At issue was a University of Texas at Austin plan with two parts: First, the university automatically admits Texas students in the top ten percent of their high school classes. After that, it considers the remaining applications on a case-by-case basis, considering a host of factors that could enrich and diversify the university experience, one of which is race. As the lower court described Texas’ plan, race is considered as a “factor of a factor of a factor of a factor.”
The U.S. Supreme Court has previously upheld the consideration of race to achieve diversity in university admissions, but many court-watchers expected the court to erode this principle at least in part, and the justices reinforced this suspicion with their hostile comments during oral argument. In today’s ruling, however, they appear to have cobbled together a five-justice compromise that foreclosed the demise of affirmative action. Democratic appointees Stephen Breyer and Sonia Sotomayor joined the majority opinion by Justice Anthony Kennedy. Justices Antonin Scalia and Clarence Thomas took separate, more conservative positions. The majority opinion left in place the holding that diversity is a compelling state interest, and that universities may consider race as a factor in achieving that goal, so long as their policy is “narrowly tailored.”
The catch is that today’s ruling may have made it even more difficult for universities to prove that their policies are “narrowly tailored.” After all, the last decision to consider this standard ten years ago explicitly suggested that a policy like UT-Austin’s would pass muster, with Justice Sandra Day O’Connor writing that even when universities implement a percentage plan, “they may preclude the university from conducting the individualized assessments necessary to assemble a student body that is not just racially diverse, but diverse along all the qualities valued by the university.”
Because a U.S. Supreme Court with a different ideological divide seemed to have endorsed a plan much like the one implemented by the University of Texas, many predicted that the U.S. Supreme Court granted review of this latest challenge to reconsider that standard. Instead, Justice Anthony Kennedy left the standard in place, but instructed the trial judge to be even more skeptical toward UT-Austin in its application of this standard:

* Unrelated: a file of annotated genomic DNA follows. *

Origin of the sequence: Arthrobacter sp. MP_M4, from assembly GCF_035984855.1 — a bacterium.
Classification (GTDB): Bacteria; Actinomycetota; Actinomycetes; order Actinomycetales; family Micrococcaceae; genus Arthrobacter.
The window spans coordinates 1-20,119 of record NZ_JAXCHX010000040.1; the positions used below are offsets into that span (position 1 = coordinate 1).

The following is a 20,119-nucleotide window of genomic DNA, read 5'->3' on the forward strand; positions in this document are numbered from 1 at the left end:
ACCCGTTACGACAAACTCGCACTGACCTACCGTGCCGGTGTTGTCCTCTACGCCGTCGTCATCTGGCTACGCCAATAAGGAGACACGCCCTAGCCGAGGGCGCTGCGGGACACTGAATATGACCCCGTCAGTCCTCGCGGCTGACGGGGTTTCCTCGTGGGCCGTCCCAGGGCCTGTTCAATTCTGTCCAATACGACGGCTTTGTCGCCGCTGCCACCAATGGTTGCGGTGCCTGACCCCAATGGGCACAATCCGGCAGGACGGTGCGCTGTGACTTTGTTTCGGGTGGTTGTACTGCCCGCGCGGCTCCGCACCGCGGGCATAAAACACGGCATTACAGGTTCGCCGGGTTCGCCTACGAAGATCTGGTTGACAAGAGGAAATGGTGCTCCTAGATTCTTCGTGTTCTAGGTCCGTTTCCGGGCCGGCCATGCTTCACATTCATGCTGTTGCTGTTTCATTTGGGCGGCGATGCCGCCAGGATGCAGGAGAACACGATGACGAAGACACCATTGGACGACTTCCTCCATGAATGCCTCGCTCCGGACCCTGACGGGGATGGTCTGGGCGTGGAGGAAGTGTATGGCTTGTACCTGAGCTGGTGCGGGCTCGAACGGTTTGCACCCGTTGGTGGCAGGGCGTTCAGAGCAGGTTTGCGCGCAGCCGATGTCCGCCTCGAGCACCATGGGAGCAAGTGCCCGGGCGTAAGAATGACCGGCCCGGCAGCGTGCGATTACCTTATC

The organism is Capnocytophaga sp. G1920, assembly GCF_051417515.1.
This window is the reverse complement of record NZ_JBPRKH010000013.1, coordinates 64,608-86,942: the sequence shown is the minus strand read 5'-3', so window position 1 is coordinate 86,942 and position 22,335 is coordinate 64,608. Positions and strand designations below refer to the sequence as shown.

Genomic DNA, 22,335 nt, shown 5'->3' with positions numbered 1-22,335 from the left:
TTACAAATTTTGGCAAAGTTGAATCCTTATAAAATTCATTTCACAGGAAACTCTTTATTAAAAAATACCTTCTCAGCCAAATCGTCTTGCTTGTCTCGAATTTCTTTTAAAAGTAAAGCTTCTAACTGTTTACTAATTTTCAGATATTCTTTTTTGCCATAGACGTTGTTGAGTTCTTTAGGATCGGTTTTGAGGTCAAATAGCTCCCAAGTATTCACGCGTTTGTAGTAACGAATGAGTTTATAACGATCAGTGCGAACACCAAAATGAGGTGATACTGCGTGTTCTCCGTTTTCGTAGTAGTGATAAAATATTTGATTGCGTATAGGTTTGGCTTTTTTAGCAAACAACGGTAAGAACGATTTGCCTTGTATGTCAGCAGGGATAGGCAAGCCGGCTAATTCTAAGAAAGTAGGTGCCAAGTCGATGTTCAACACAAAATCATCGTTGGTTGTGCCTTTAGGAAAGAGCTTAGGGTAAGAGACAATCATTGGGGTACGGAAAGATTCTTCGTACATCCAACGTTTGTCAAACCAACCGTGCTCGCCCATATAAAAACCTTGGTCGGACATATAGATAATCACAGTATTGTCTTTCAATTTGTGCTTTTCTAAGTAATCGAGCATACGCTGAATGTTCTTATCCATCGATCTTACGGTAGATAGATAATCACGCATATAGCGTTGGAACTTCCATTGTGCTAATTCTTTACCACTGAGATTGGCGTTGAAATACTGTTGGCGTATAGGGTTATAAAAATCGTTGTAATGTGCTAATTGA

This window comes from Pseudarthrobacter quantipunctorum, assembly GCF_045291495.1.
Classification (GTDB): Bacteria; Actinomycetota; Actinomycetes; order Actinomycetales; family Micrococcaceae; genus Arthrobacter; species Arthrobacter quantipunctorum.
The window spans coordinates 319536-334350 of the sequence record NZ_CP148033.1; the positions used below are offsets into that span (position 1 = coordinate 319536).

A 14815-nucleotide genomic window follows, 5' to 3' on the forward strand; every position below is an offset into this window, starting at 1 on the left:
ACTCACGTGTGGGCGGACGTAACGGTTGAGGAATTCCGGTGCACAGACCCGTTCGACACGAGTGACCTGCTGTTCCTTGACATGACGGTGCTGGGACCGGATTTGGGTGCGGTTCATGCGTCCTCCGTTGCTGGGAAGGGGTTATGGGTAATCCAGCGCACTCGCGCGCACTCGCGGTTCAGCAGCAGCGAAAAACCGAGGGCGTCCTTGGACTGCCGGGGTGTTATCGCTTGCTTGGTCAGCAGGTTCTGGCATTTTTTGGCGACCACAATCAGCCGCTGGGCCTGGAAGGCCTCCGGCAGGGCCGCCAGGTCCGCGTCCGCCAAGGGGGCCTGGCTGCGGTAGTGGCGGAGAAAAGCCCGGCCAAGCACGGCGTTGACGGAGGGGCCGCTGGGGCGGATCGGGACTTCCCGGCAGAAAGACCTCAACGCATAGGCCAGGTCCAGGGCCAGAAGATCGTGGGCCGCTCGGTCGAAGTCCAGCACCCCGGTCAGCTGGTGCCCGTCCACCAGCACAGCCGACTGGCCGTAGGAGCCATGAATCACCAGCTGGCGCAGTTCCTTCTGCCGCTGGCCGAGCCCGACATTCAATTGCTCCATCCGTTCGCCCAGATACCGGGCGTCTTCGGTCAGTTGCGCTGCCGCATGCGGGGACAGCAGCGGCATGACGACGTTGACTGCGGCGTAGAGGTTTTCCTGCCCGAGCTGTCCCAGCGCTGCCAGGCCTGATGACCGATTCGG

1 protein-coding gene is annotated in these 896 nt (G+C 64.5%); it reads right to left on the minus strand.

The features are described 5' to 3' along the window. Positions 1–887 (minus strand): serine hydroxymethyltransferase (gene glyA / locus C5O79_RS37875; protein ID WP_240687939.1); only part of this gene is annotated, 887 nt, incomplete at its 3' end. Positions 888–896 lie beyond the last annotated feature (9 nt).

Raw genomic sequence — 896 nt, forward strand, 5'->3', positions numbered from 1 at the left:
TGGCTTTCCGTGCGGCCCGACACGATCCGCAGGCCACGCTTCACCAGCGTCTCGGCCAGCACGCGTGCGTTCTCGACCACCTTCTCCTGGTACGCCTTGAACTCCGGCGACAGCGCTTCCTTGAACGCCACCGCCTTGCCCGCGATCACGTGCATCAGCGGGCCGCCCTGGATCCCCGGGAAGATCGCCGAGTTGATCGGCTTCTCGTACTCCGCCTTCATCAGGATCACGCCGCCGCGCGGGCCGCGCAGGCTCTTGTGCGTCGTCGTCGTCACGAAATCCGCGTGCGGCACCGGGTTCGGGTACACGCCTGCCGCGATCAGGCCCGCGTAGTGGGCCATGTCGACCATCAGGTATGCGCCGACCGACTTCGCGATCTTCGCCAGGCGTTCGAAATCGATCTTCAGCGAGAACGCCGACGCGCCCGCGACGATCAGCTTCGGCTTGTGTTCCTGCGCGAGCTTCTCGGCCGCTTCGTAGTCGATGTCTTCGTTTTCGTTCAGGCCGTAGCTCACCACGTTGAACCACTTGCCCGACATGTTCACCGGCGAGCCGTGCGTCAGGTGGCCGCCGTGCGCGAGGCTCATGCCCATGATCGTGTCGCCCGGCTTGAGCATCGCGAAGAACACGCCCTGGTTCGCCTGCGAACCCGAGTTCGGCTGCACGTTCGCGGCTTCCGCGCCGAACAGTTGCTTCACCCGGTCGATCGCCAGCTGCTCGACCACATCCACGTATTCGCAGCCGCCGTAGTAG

The reviewing court must ultimately be satisfied that no workable race-neutral alternatives would produce the educational benefits of diversity. If “‘a nonracial approach . . . could promote the substantial interest about as well and at tolerable administrative expense,’” then the university may not consider
According to Justice Ruth Bader Ginsburg, the U.S. Court of Appeals for the Fifth Circuit arguably already applied such scrutiny, and she cautions in a lone a dissent that even greater skepticism may drive universities toward more covert action:
I have said before and reiterate here that only an ostrich could regard the supposedly neutral alternatives as race unconscious. As Justice Souter observed, the vaunted alternatives suffer from “the disadvantage of deliberate obfuscation.” … if universities cannot explicitly include race as a factor, many may “resort to camouflage” to “maintain their minority enrollment.”
As demonstrated by the raft of amicus briefs filed in the case, universities, businesses, and political leaders have a strong continuing interest in achieving diversity. Statistics after state bans on affirmative action have shown that numbers of minority students dropped precipitously immediately after bans were implemented.
Today’s ruling allows universities to continue implementing diversity plans, but it does not preclude these state bans. In another case that once again threatens the future viability of affirmative action, the U.S. Supreme Court will review a state ban next term.